Holy Roman Empress
During the 18th century, the Holy Roman Empire and the powerful Habsburg Monarchy of Austria were led by the ever-persistent Maria Theresa, who defied the European powers opposed to her reign and bravely served the subjects of her kingdom. In nearly 650 years of Habsburg rule, Maria Theresa was the first and only female to ever lead the empire, and she proved to be among the most successful rulers in their history.
Traditionally, the ruler of the Austrian Habsburg domain was also the ruler of the Holy Roman Empire, a designation bestowed by the Pope. However, as was the case with her ascension to the Habsburg throne, laws of the time dictated that a woman could not be elected Holy Roman Empress. To circumvent this regulation, Maria Theresa named her husband, Francis Stephen, as co-ruler of her lands in Austria and Hungary, allowing him to be named Holy Roman Emperor and she his empress consort. Although this relationship as a consort would normally imply a lesser position of authority, Francis Steven bowed to the wisdom and guidance of Maria Theresa, who handled all matters of rule personally.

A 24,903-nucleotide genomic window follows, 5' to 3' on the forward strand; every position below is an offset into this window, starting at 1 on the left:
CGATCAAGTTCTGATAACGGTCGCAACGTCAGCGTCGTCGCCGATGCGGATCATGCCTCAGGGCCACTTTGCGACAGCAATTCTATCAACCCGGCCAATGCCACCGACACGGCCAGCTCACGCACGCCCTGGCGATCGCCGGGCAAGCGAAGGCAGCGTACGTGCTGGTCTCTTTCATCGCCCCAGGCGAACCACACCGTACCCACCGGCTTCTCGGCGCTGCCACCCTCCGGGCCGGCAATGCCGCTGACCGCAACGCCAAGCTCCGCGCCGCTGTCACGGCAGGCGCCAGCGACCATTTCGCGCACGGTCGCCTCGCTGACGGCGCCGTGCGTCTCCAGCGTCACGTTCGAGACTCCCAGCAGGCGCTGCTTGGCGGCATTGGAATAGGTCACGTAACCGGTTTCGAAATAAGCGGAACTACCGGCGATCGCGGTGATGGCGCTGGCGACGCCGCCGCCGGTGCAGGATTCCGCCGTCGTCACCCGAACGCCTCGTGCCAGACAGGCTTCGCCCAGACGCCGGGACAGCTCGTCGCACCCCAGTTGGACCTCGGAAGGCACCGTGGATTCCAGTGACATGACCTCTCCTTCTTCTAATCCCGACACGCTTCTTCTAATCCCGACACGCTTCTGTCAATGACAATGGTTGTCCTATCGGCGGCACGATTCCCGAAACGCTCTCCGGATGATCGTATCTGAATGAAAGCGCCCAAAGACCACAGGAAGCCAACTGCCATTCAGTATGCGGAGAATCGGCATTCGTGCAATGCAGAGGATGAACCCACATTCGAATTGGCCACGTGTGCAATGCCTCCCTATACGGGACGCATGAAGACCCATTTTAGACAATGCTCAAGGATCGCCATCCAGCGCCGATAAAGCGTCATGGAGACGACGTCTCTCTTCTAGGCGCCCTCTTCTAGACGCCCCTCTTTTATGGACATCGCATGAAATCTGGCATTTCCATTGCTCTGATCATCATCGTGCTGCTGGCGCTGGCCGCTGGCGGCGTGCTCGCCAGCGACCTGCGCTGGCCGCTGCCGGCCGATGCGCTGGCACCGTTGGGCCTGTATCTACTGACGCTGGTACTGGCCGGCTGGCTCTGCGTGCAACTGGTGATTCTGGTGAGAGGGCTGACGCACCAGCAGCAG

Maria Theresa is viewed today as a wise, contemplative leader, whose conservative policies and careful judgment improved the welfare of the Austrian people as well as those within the Habsburg dominion. Although she inherited the throne during a tumultuous period, with little personal experience in governing, she managed to secure her crown and assertively rule the Habsburg monarchy for 40 years.
She married Francis Stephen of Lorraine and had sixteen children, including Queen Marie Antoinette of France, and two Holy Roman Emperors, Joseph II and Leopold II.